By Donna Mulhearn
I’ve never seen a face as sad as a mother watching her new baby die.
I saw it several times in the week I spent in Iraq’s Fallujah Hospital recently, but the most heart-breaking was the round, brown face of the woman in the pink dress.
I entered the room in which she sat, motionless, just staring intently at her baby in the humidicrib in front of her. She did not turn to look at me, despite my odd appearance: white girl in oversized black abaya and untidy hijab juggling a camera and notebook. I attracted stares throughout the hospital but the woman in the pink dress was too engaged with her baby to notice.
The women’s baby girl was struggling to breathe. Her little tummy heaving up and down too fast. She had complex congenital heart defects, like so many babies born here in Fallujah, a dusty, war-weary city, west of Baghdad currently experiencing a dramatic increase in birth defects and miscarriages.
The woman in the pink dress gazed with loving concentration at her baby, urging her, willing her to live, to take another breath. Her large brown eyes were not angry, more overwhelmed, full of innocence, and questions. I saw the babies eyes as she stared back at her Mother, only innocence there too.
I dropped my camera bag to the floor and just stood there sharing the sacred, painful space between life and death, between love, yearning and grief and the questions, so many questions.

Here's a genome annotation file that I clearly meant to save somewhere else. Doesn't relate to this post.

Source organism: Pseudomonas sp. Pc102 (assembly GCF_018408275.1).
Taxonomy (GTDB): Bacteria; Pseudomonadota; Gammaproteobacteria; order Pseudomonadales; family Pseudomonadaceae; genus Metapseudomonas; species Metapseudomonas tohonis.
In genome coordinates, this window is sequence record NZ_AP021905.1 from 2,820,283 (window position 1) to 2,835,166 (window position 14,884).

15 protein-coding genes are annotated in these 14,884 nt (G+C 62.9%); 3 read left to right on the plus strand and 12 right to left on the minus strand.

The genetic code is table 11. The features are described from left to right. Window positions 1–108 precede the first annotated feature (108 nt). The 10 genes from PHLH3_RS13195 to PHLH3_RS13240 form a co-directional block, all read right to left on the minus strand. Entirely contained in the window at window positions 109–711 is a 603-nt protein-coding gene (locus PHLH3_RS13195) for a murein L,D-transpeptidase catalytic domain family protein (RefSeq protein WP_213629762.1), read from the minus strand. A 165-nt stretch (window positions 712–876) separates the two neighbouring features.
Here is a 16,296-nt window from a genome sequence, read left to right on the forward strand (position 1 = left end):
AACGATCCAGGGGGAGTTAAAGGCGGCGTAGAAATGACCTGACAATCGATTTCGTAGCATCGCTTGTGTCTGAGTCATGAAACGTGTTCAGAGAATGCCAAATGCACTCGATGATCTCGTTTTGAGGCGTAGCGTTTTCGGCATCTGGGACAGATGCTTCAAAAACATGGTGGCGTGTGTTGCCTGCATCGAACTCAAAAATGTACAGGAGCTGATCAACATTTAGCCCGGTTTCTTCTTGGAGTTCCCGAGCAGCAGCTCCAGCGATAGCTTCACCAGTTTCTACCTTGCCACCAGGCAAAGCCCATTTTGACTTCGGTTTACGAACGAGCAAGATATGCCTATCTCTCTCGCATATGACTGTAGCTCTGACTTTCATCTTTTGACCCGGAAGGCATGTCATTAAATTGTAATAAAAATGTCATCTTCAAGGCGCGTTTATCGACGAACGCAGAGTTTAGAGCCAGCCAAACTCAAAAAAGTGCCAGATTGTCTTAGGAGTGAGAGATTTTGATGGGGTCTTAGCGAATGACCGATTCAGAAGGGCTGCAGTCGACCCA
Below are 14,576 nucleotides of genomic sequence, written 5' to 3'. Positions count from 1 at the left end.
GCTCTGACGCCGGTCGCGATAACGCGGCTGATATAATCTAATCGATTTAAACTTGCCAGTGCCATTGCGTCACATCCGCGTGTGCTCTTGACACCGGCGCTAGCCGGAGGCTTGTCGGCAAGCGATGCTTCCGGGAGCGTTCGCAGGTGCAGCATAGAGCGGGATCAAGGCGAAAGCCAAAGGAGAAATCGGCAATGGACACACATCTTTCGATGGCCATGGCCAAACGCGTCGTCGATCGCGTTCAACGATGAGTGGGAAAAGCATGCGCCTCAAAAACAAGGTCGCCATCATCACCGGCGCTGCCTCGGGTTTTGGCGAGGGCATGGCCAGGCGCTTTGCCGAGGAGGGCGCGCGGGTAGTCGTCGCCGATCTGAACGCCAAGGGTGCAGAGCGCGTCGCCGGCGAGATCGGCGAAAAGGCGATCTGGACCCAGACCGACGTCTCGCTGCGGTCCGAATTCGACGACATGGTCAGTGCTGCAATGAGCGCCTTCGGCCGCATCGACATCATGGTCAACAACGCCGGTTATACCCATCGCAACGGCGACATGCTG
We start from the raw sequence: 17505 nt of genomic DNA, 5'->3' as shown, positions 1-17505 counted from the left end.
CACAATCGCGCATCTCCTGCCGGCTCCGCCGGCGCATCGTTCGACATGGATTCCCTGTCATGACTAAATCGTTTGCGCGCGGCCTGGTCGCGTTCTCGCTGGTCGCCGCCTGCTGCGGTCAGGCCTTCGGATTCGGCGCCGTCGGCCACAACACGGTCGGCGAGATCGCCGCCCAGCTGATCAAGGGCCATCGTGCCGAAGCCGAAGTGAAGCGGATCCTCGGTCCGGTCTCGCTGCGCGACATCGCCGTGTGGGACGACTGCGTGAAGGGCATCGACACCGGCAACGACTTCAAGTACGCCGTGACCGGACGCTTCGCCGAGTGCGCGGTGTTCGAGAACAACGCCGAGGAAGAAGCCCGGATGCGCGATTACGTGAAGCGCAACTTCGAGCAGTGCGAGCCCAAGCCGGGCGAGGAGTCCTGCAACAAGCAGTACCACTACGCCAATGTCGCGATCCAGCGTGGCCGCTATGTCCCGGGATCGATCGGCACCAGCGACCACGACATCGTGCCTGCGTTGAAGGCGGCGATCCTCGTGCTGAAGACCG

Why was this happening every day in Fallujah Hospital’s nursery? What has caused a seven-fold increase in birth defects here since 2000? Why a dramatic increase in miscarriages and stillborn births?
The day before I had met a new-born with a bloodied, fleshy hole in her back – a classic case of spina bifida another common occurrence now along with brain dysfunction, spinal conditions, unformed limbs and cleft palet.
Another day I walked through Fallujah cemetery which is littered with small, unmarked ‘baby’ graves, and stood with Marwan and Bashir, a young, healthy couple, at the grave of their baby Mohamed, who lived five minutes after birth. He was their fourth baby to die. They will not try again.
The medical recommendation of the gynaecologists to the women of Fallujah is simple: “just stop”. Stop falling pregnant because it is likely you will not give birth to a healthy baby. These words carry a shocking implication: a city of about 300,000 with a generation of young women who may never be mothers; and a generation who may not live, or at least not a healthy life.